This article was created in partnership with Percy. Thank you for supporting the partners who make SitePoint possible.
Visual testing is the automated process of ensuring your user interface looks correct in different browsers and at different screen widths.
Most development teams rely solely on unit and integration tests. While this practice helps ensure application logic is working correctly, it fails to detect visual defects at the UI level. Implementing this type of test allows visual problems to be detected early and to get fixed before the product is released.
In this tutorial, you’ll learn how to set up and run visual testing for your project using Percy. For demonstration purposes, we’ll be using a single-page application that’s API-driven using real-world data. You’ll learn how to visually test UIs that output dynamic data, and about Percy’s visual review and approval workflow.
- Express.js + RESTful APIs
- CSS frameworks
You should also be familiar with Git branching and different types of branching strategies. Familiarity with any testing framework will also help you easily understand the concepts discussed in this article. You’ll need to have a GitHub account before you can proceed with this tutorial. We’ll use this demo project as our starting point.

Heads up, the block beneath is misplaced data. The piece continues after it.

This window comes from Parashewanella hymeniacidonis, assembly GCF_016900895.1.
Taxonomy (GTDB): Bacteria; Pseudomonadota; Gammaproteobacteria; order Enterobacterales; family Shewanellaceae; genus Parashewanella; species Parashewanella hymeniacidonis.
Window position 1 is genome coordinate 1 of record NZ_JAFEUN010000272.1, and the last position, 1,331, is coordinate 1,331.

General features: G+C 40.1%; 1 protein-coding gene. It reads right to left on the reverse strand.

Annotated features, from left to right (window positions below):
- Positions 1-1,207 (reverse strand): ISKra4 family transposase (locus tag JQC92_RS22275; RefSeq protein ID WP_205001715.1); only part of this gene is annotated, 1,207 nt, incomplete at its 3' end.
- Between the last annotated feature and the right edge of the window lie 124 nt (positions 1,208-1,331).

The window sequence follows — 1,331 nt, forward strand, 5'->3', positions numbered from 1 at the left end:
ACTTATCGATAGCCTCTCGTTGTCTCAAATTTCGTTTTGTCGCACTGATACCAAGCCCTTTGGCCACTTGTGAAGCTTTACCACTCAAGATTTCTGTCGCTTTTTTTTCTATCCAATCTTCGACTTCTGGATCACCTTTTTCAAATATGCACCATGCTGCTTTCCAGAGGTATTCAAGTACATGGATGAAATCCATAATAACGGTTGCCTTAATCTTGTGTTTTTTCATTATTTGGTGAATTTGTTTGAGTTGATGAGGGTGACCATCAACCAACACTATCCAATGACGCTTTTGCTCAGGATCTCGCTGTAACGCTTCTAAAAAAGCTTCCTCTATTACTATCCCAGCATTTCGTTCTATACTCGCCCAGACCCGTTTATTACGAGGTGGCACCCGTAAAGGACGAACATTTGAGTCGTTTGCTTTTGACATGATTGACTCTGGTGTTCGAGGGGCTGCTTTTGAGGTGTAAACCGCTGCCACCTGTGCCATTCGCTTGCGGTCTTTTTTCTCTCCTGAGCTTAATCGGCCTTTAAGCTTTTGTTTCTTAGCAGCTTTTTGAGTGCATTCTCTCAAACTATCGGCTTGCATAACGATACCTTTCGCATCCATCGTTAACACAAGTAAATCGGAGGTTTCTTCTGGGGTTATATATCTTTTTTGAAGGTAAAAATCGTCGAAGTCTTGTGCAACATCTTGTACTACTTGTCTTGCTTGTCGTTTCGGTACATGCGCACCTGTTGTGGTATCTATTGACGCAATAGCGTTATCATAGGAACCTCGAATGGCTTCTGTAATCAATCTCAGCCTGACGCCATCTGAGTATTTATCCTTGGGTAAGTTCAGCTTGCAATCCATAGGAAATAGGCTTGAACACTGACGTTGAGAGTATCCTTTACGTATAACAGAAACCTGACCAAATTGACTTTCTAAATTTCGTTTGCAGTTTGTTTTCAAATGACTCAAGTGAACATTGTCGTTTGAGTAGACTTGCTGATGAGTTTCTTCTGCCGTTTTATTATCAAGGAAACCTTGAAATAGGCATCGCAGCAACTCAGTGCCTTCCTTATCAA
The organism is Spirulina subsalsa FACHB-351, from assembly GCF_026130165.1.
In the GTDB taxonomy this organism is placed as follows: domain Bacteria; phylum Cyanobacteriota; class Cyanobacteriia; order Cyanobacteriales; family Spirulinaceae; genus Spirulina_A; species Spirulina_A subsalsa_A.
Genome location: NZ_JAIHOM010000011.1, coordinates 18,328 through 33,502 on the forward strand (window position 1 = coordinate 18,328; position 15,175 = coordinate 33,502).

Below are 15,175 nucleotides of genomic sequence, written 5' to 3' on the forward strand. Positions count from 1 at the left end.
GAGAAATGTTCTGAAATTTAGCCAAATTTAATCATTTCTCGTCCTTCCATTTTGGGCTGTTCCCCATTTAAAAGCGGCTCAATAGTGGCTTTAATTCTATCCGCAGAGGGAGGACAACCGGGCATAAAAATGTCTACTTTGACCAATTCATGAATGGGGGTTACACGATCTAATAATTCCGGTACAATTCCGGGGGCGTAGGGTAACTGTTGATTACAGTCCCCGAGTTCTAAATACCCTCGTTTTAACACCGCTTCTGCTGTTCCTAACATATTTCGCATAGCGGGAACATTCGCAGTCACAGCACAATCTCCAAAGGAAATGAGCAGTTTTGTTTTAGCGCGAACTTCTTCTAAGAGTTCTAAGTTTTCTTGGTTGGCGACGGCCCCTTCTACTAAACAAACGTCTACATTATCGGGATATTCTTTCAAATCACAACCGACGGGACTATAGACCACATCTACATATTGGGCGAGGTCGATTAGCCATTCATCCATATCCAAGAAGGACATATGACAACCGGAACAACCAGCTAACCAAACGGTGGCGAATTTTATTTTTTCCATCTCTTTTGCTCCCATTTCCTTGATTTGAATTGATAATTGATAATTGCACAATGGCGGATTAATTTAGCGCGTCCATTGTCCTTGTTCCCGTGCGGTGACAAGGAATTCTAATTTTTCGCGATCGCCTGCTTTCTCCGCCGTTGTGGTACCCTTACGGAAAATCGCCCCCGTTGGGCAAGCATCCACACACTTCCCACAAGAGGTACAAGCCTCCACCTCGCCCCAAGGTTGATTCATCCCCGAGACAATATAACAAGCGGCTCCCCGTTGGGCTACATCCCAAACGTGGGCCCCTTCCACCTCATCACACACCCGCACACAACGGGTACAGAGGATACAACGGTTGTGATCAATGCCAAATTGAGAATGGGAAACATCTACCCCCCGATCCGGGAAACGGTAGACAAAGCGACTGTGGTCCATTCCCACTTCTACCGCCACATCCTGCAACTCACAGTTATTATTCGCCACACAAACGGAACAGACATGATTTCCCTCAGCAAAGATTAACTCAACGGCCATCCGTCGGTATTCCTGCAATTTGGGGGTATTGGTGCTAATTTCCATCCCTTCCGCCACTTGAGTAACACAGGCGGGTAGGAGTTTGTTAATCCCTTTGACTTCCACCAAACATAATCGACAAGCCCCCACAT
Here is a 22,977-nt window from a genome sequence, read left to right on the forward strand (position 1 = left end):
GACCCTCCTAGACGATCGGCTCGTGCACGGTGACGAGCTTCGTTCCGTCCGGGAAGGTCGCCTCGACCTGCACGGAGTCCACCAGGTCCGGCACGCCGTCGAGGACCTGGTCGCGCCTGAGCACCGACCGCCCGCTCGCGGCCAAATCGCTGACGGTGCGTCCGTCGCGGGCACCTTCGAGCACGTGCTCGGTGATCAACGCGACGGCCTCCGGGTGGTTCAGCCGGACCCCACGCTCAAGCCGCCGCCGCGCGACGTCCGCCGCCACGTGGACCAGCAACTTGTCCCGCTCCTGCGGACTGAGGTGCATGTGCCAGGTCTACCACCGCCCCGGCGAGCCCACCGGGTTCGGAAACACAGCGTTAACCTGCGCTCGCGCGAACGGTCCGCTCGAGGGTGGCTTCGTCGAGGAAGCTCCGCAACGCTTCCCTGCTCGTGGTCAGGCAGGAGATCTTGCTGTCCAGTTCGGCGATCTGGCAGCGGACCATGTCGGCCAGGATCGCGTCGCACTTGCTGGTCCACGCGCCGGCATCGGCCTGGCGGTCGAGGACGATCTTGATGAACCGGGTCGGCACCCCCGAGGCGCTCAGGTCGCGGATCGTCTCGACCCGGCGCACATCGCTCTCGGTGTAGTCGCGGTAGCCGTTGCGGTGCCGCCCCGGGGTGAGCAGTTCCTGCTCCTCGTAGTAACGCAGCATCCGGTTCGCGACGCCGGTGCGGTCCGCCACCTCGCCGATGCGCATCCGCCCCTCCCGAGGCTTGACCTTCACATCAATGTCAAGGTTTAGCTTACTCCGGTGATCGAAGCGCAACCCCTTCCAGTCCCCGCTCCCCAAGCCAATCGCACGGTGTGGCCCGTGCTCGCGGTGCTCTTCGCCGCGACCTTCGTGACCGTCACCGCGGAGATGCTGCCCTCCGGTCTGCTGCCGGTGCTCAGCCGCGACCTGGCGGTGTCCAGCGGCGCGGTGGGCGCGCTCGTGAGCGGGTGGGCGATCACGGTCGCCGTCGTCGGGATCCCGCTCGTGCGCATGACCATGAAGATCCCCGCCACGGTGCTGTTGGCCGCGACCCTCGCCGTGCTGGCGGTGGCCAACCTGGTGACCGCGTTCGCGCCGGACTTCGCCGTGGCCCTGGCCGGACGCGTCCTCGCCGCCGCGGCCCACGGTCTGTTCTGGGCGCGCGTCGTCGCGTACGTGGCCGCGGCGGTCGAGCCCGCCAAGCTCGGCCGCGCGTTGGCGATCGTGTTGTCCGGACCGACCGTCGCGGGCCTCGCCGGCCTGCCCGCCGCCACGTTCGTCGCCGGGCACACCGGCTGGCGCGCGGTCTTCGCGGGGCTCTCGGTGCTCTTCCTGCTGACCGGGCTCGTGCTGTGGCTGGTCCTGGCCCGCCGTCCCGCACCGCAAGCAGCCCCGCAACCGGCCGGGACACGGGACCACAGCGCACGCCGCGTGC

Percy provides developers with a platform and workflow to run visual testing and reviews on web apps, static sites, or component libraries. There’s a free plan that supports unlimited team members, 5,000 snapshots per month (with a one-month history), and unlimited projects.
To get started with Percy, install one of its SDKs into the project you want to visually test. It’s the same as installing a testing framework like Mocha or Jest. Next, you write a script and run it just as you would with any type of test.
However, in Percy’s case, DOM snapshots of your web application are captured and uploaded for rendering on Percy’s infrastructure. Percy then detects and highlights visual differences between new and previous snapshots, also known as the baselines. The results are displayed in Percy, where you can review and determine whether the UI looks correct or needs to be fixed.
Percy renders each snapshot in Chrome and Firefox and can render at up to ten different screen resolutions. That’s quite impressive, as doing this manually is tiresome. I encourage you to read through the following docs to gain a deeper understanding: